Updated news on the Gambino, Genovese, Bonanno, Lucchese and Colombo Organized Crime Families of New York City.

Monday, February 4, 2013

Bonanno mobster set up $2 million bank account to kill snitches

When mobsters draw on this account – people get whacked.
A Bonanno associate and a Canadian drug kingpin used a $2 million “hit” fund – so they could quickly hire henchmen to murder snitches, Brooklyn feds said today.
John "Big Man" Venizelos sent encrypted BlackBerry messages to a colleague explaining that French Canadian drug kingpin Jimmy “Cosmo” Cournoyer had bankrolled the special murder fund to underwrite hits against informants in the high-profile international narcotics case against the pair, Brooklyn federal prosecutors revealed.
Venizelos, a Bonanno connected guy charged with teaming up with the Canadian drug lord was arrested again today after ominously warning a witness about the hit fund, officials said.
Bonanno crime family member John Venizelos at Brooklyn Federal Court.
"Venizelos sent an encrypted message" to a co-conspirator, warning that person "that he/she had better hope that Cournoyer or members of his organization never found out that [the co-conspirator] had spoken with law enforcement agents because Cournoyer has $2 million set aside to pay for the murder of cooperating witnesses," Brooklyn Assistant US Attorney Steven Tiscione wrote to a judge.
The feds included encrypted messages that Venizelos sent out the murder fund that government experts just recently deciphered.
"Seriously bro. I know he has like 2 mil...just to pay guys to handle that once he sentenced," Venizelos wrote in the message, referring to Cournoyer, according to a court transcript.
Cournoyer, 33, who is awaiting trial in Brooklyn federal court, allegedly lies at the center of $1 billion narcotics ring and operated through alliances he created between the Canadian Mafia, the Hells Angels, a Mexican drug cartel, and the Bonanno crime family, The Post first reported last month.
Prosecutors says that Cournoyer was one of the biggest suppliers of marijuana to New York City until his arrest last year.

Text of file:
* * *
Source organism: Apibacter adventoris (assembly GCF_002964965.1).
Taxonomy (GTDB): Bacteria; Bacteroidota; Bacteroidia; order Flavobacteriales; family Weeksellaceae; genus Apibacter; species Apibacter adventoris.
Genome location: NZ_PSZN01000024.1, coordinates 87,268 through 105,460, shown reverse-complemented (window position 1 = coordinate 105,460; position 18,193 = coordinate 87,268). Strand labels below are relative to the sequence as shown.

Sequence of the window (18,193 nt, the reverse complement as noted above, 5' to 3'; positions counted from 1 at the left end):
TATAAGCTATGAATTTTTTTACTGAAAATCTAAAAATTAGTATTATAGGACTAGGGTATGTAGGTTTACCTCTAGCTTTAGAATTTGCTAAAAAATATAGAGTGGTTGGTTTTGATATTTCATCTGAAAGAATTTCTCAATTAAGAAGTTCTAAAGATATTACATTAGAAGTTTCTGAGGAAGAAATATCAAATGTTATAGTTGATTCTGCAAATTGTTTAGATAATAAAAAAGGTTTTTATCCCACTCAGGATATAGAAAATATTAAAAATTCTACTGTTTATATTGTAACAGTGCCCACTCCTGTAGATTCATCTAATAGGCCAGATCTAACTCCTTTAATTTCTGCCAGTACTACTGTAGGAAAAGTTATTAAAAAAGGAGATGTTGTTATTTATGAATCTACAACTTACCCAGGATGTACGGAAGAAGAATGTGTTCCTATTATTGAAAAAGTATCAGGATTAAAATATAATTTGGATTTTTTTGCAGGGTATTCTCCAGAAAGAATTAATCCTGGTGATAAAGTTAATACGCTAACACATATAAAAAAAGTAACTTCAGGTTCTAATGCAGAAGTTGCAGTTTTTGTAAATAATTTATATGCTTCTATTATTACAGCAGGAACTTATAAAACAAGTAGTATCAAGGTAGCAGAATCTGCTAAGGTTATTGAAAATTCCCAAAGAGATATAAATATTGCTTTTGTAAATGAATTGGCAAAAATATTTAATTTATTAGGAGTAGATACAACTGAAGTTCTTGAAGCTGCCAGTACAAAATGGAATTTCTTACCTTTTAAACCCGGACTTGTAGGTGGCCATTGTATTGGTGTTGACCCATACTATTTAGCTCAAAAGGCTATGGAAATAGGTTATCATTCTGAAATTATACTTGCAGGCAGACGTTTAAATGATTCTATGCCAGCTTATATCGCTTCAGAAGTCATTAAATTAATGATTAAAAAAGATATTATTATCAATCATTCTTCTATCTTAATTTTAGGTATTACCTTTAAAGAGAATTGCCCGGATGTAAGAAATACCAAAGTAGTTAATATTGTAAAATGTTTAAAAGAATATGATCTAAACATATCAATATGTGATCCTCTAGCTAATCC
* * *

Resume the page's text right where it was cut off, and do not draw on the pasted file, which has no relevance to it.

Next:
The feds also seized letters that they believe were written by an unnamed organized crime colleague of Venizelos, which they say clearly establish the nightclub manager's Mafia activities and involvement in bloody crimes.
"In addition to discussing Venizelos’ ties to organized crime - including references to 'sit-downs' with 'captains' in various New York organized crime families of La Cosa Nostra - the letters also specifically mention a myriad of violent crimes committed by the author with, or on behalf of Venizelos...including the 'torture' of an individual Venizelos suspected of stealing his drugs," prosecutors wrote.
In one of the seized letters, the unnamed colleague recounts that chilling assault.
"Who cared enough to pull a broad daylight kidnapping, then torture the name out of that guy?" the colleague wrote to Venizelos, the feds say.
Venizelos - who sports horn-rimmed glasses and wears Ralph Lauren Polo ensembles - holds a "straight job" managing "Jaguars 3", a Brooklyn nightspot run by Vincent "Vinny Green" Faraci, a Bonanno crime family soldier who formerly managed the "Crazy Horse Too" strip club in Las Vegas.
After the DEA arrested Venizelos two months ago and charged him with being one of Cournoyer's biggest customers, his attorney insisted that the $100,000-plus seized by feds at Venizelos' residence wan't drug money - it was just cash for tipping strippers at the "Jaguars 3" club.
Defense attorney John Meringolo argued that the money belongs to the nightclub and insists that Venizelos - the club's manager - was going to bring the cash to the bank to exchange it for tens of thousands of single dollar bills.
"Every other week he procures up to $50,000 in singles for the business of exotic dancers," Meringolo told The Post.
Greenback singles are an essential element of strip club operations and are coveted by customers who want to give get a rush from up-close and very personal cash tips to gyrating strippers.
"By no means does this money have anything to do with drug proceeds," Meringolo said.



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